The Israelites were once again at war with the Philistines. Each day for forty days, the nine-foot-tall giant Goliath, came out from the Philistine ranks and challenged the Israelites to send one man to fight him instead of an all-out battle. Saul and all the Israelites were dismayed and terrified by his size and weaponry (17:11).
David had come to the army camp to bring his brothers, who were in the Israelite army, some provisions. David saw Goliath offer his daily challenge and was very interested to know what the reward would be for killing this uncircumcised Philistine, who was defying and disgracing the armies of the loving God.
David offered to risk his life to fight shrugging off the disrespect of his oldest brother and the doubts of Saul. Unkind members of our own families are often our harshest critics. We should just turn away from their hurtful remarks without retaliation while praying that they will be saved in the end. David pointed out he was an experienced lion and bear killer thanks to his normal day job as a shepherd. David could hardly have imagined when he was fighting an enormous bear that God was training him to fight a giant Philistine in the future. God likes to make use of our secular experience and skills, once we start working for him.
David was so confident that the Lord, who had delivered him from both the lion and the bear, would also deliver him from this Philistine that Saul agreed he could fight: ‘Go, and the Lord be with you’ (v.37). Saul must have been impressed with David’s self-confidence and attitude. When Samuel had tried to announce Saul as king, Saul had hidden himself amongst the Israelites baggage. In contrast, David, a young shepherd, had marched into the king’s presence and volunteered to fight a heavily armed giant in front of two armies. He was heroically bold.
Just like David, when an opportunity to work for God comes up that matches our skillsets we should seize the chance with full faith. When we have been anointed by God and have the Holy Spirit living within us, we too can carry out mighty deeds.
Jesus is the ‘true vine’. The people of Israel are often also described as ‘the vine’ in the Bible. We can only bear fruit if we remain in Jesus. God will cut off any branch that does not bear fruit. If we do bear fruit, he will prune us so we become even more fruitful. Being ‘pruned’ by sickness, unemployment, disappointment etc. is painful but it will give us endurance and endurance will give us character.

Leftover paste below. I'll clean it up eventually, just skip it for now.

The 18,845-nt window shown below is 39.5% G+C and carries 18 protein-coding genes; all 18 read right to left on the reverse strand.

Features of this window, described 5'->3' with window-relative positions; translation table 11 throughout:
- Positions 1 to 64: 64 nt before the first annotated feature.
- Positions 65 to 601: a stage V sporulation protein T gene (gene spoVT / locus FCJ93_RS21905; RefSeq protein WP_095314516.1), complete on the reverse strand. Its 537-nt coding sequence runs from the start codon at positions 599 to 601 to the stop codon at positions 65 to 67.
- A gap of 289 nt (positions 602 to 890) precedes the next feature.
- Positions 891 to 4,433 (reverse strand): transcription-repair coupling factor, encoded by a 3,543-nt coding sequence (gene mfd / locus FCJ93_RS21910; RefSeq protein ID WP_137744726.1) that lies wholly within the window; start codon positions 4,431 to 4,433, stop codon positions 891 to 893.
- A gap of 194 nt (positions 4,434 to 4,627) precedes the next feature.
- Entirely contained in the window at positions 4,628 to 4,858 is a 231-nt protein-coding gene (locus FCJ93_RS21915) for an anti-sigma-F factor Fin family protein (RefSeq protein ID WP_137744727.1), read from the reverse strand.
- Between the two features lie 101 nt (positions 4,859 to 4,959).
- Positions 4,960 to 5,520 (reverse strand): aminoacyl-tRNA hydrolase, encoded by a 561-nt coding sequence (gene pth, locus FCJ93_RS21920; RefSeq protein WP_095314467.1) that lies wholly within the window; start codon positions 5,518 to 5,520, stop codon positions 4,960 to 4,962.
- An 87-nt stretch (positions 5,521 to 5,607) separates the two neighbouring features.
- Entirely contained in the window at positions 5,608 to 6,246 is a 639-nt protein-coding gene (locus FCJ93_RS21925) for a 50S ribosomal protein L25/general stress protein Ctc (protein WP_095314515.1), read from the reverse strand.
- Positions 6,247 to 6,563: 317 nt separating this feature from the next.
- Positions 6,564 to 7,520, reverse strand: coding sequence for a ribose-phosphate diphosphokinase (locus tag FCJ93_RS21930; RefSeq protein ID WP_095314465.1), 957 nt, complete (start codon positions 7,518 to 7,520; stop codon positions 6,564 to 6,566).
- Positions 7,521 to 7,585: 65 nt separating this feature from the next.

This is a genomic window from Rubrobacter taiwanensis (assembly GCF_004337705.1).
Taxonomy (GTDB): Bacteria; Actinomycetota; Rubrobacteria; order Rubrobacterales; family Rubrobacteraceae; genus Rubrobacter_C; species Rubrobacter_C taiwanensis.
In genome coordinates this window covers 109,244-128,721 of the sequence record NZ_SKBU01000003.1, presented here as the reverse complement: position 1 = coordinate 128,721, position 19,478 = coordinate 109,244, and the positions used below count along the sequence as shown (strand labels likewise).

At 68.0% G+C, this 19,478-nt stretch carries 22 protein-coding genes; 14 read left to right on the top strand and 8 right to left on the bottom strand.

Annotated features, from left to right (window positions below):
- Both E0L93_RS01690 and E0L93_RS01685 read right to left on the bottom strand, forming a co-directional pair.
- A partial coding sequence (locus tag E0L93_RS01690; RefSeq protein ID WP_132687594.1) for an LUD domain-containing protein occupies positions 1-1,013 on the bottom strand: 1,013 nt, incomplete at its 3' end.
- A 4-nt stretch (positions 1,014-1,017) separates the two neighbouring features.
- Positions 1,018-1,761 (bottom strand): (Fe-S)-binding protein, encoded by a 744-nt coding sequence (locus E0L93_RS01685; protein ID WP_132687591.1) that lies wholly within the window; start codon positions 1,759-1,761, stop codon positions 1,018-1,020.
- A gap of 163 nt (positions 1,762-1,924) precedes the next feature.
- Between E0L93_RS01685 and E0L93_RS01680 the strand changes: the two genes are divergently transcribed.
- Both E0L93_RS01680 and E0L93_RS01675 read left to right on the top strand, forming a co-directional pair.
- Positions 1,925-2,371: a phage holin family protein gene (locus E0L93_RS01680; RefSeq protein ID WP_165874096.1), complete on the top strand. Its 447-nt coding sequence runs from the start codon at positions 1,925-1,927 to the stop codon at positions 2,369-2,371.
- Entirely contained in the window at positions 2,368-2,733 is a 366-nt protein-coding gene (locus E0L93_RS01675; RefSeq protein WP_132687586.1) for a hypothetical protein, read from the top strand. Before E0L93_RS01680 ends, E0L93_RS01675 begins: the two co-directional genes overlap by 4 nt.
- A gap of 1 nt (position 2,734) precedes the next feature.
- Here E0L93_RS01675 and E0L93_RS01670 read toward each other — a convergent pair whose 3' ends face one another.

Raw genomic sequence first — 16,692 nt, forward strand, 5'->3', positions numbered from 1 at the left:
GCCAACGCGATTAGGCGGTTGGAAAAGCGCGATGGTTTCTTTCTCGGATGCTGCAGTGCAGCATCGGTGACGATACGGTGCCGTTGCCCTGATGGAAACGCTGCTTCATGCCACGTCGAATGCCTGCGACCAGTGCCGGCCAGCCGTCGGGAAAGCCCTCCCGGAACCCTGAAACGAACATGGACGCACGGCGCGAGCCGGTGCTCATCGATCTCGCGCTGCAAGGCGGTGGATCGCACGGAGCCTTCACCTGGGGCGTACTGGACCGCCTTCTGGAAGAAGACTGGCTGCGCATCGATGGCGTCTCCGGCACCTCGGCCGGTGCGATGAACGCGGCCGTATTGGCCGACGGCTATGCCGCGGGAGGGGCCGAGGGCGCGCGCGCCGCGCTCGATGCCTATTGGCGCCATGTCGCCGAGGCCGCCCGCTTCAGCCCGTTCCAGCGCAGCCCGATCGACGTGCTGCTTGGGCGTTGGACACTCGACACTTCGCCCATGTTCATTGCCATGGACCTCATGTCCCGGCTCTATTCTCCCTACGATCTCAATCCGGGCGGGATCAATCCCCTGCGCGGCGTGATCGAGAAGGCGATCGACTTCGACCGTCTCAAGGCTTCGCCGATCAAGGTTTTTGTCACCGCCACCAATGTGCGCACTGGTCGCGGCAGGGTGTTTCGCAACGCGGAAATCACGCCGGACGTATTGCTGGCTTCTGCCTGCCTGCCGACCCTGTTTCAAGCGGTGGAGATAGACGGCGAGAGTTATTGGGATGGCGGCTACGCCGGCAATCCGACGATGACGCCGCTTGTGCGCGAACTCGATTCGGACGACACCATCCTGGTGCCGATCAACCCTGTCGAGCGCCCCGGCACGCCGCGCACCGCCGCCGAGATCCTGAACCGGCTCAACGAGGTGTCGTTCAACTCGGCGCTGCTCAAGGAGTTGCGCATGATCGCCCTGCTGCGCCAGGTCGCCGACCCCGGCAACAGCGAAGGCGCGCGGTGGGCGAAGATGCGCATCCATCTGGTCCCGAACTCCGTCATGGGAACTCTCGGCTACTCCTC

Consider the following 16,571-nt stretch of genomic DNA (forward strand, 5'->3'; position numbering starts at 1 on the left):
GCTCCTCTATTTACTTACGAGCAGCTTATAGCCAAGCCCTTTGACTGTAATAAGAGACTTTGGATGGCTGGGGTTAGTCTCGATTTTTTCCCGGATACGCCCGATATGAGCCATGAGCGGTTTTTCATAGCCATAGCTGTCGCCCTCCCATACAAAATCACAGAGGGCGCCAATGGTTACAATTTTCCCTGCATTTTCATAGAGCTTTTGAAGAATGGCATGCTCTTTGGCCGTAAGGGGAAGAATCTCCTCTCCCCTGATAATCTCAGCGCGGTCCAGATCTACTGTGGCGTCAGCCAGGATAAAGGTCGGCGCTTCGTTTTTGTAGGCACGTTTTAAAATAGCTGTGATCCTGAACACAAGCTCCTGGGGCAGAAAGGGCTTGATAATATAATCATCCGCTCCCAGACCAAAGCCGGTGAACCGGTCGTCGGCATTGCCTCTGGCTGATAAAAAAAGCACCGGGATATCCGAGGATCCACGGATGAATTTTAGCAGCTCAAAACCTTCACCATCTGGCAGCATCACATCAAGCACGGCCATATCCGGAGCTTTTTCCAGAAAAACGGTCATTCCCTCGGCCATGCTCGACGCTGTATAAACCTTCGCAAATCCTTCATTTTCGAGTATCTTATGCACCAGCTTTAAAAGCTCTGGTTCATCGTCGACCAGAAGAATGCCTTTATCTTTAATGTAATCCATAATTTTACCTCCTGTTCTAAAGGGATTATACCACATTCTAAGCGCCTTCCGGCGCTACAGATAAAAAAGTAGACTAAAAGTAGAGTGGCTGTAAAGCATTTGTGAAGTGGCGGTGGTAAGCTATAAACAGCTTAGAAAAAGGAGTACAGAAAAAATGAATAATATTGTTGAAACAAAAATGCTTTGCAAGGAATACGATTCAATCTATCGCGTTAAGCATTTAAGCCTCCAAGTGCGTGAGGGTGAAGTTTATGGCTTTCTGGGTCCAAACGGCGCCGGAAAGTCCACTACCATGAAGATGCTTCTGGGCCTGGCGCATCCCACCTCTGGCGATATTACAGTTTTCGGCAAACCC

Jesus told his disciples that they were ‘already clean’ (v.3) because of the word he had spoken to them. They were now his friends, rather than disciples. Following Jesus, believing in him and listening to his words can make us clean.
If we choose to cut ourselves off from Jesus, God will respect our freewill. However, we will wither and then be picked up, thrown into the fire and burned. When we remain in Jesus, obey his commands and his words remain in us, we can ask whatever we wish and it will be given to us so that God can be glorified.
We show ourselves to be disciples by joyfully bearing much fruit for the glory of God.
Jesus commanded us to love each other as he loved us. ‘Greater love has no-one than this, that he lay down his life for his friends’ (v.13). Jesus laid down his life for us, even while we were still sinners. He has appointed us to ‘go and bear fruit – fruit that will last’. When we bear lasting fruit ‘then the Father will give you whatever you ask in my (Jesus’) name (v.16).
As baptized, believing Christians, we no longer belong to the world. The world will hate us and persecute us as it hated and persecuted Jesus without reason. Persecution doesn’t have to be violent. Many people would like simply to silence Christians and ignore them. Non-believers have no excuse for their lack of faith because Jesus performed miracles to demonstrate he was the Son of God. If they hate Jesus, they also hate God and God will allow them to remain separate from him for eternity. If they should turn to him in this life, he will always be willing to forgive and embrace them but they must do this before it is too late.
The Holy Spirit is our Counsellor. He is the Spirit of truth who goes out from both God, the Father, and Jesus. The Holy Spirit testifies to us about Jesus and we must, in turn, testify to others. The Holy Spirit turns us into a bold soldier in God’s army, fearlessly testifying to the truth.
Saint Paul, before his dramatic road to Damascus conversion, thought that he was offering a service to God by arresting and killing Christians. When Jesus spoke to him, Paul recognised that up until that moment he had never known the Father or Jesus.
It is wonderful to be blessed by God, when he is gracious to us and his face shines upon us. The Gospel message has been spread among the nations by wonderful, empowered missionaries, under the guidance and care of the Holy Spirit.
True Christians are glad and sing for joy despite any trials and tribulations they may be facing. When we know God’s ways that lead to salvation we will forever praise him.
When all the peoples of the earth praise God in reverent fear, then we will really see a harvest of blessings.
Image: Paolo Veronese, CC BY-SA 3.0 https://creativecommons.org/licenses/by-sa/3.0, via Wikimedia Commons